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'Safety is the main aspect we are focusing on, but the system has other benefits for slurry spreading'

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Noel and Ger Hickey

Noel and Ger Hickey

Noel and Ger Hickey

Brothers Noel and Ger Hickey from Waterford displayed their clever hydraulic drive system and mounting assembly for slurry tankers at LAMMA.

The system does away with the need for a PTO shaft, but also has other advantages apart from safety.

Noel is an agricultural technician with Case IH dealer Kill Agri Ltd in Waterford and Ger has his own engineering business.

Combining their engineering and mechanical skills, the pair developed the SafeShaft drive system, which currently has a patent pending on its design. An oil-flow requirement of 40L per minute is needed for the new system, which means it can be powered by almost any tractor regardless of age or specification.

"New tankers do offer a hydraulic system, but it is recommended that the oil flow is at 80L per minute. Our system is more efficient as it allows the operator the option to also use macerators or trailing shoes at the same time," said Noel.

Results have yet to show if the new hydraulic system is more economical and fuel efficient, but it is definitely no worse than traditional systems, he said. To install the SafeShaft system, a 10mm thick baseplate is bolted between the existing vacuum pump and tanker chassis, which provides a mounting platform for the new hydraulic drive system and its components.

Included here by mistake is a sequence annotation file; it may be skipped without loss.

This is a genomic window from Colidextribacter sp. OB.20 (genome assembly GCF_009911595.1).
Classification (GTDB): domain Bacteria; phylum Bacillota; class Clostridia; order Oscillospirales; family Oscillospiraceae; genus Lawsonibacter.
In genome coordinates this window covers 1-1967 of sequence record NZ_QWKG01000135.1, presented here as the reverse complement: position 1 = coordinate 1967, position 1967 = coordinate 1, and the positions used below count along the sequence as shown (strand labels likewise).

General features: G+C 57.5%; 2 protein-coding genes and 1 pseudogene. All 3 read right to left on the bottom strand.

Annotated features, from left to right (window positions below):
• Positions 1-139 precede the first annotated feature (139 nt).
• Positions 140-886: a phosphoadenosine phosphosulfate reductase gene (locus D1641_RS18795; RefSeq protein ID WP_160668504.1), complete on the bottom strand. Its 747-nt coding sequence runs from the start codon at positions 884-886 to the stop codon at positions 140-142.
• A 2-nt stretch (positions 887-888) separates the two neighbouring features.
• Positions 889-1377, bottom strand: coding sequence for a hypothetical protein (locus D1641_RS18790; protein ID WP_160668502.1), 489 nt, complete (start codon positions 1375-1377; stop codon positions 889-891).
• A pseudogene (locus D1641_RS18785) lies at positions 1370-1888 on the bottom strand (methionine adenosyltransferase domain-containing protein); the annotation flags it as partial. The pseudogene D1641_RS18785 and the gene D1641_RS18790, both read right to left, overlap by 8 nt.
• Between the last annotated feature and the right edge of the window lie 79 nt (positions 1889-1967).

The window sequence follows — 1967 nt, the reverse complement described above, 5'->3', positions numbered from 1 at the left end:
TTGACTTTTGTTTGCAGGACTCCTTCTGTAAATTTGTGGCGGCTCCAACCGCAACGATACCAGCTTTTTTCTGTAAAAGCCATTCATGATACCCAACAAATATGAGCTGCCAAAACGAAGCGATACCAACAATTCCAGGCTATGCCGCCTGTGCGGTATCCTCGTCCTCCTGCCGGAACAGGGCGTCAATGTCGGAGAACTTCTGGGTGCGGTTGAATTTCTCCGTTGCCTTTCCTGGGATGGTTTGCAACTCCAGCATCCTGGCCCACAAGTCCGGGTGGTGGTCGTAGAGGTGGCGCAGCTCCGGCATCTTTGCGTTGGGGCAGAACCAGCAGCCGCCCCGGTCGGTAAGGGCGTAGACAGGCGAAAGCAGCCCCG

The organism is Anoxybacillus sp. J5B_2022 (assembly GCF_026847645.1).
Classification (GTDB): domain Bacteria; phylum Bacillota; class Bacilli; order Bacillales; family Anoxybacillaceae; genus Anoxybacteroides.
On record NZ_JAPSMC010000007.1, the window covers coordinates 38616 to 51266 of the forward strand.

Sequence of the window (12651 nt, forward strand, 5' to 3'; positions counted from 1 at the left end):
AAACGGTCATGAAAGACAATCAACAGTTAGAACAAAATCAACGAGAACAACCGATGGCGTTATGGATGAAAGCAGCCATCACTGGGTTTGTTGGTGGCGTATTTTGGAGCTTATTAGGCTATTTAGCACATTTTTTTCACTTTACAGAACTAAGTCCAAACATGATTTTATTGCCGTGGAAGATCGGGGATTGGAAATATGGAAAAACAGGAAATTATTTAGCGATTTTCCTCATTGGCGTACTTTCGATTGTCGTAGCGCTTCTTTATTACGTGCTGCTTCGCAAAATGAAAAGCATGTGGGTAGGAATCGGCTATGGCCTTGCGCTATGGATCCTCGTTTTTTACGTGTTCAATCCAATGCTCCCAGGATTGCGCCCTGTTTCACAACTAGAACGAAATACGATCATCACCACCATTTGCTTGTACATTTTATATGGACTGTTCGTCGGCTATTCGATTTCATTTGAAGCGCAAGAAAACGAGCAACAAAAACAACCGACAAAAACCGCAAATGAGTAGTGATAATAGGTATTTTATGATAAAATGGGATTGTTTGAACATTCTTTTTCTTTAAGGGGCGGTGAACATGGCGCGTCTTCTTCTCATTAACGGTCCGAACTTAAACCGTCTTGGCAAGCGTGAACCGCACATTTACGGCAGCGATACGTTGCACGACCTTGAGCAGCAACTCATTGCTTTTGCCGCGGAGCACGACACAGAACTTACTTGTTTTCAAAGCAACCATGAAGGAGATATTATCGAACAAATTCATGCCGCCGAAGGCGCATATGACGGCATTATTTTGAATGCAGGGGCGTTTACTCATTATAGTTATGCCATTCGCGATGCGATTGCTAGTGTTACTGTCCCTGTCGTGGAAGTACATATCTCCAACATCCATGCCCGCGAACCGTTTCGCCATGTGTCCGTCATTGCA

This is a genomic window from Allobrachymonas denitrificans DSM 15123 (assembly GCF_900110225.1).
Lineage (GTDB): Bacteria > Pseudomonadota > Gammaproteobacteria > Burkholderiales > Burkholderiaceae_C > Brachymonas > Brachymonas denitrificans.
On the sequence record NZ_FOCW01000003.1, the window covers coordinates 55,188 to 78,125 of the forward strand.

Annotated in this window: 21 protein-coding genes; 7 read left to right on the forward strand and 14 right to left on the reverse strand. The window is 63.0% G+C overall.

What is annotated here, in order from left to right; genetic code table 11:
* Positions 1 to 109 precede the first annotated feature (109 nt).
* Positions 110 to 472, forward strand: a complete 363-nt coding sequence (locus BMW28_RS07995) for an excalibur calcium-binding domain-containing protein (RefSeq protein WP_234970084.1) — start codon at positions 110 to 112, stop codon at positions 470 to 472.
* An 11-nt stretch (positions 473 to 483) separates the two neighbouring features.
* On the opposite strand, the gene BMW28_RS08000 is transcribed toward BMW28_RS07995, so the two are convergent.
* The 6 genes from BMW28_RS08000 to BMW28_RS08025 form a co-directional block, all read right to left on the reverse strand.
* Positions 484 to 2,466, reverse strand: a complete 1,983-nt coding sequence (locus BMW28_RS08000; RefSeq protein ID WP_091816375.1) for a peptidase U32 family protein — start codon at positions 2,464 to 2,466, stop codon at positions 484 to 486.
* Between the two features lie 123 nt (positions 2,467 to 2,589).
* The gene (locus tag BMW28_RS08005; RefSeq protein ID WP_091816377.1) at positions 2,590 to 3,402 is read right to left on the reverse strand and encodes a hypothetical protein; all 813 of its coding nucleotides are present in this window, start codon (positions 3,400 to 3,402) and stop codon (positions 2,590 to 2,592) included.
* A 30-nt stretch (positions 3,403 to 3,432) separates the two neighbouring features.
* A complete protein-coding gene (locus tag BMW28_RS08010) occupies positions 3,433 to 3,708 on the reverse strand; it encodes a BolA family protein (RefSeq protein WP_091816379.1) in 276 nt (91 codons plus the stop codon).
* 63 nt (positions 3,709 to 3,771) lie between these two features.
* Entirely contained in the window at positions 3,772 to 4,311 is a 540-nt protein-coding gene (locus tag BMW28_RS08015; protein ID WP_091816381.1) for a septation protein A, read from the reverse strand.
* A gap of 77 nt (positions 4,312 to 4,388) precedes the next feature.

The key to the new system is the hydraulic motor, which provides the necessary rotational force required to replace the original mechanical PTO drive. Meanwhile, hydraulic plumbing and valve work is designed to provide soft-start and stop functions to protect the vacuum pump and gearbox.

The same system was also developed to protect the motor and vacuum pump from being driven in the wrong direction.

In order to install the new system, the mechanical PTO drive shaft has to be removed completely and one half of a special drive is fitted over the existing vacuum pump's PTO splines.

Meanwhile, the other half of the drive coupling is fixed to the hydraulic motor. Bolting the motor in place, both couplings interconnect and the new drive system is in place.

The mounting plate of the SafeShaft system also moves the vacuum pump and its new drive system rearwards, which provides clearance for the tractor's lift arms.

Due to the SafeShaft system being hydraulic based, the manoeuvrability of the tractor and tanker combination is also improved.

"Safety is the main aspect we are focusing on, but the system does have other benefits such as being able to fill at an angle or the ability to spread while turning" said Ger.

Indo Farming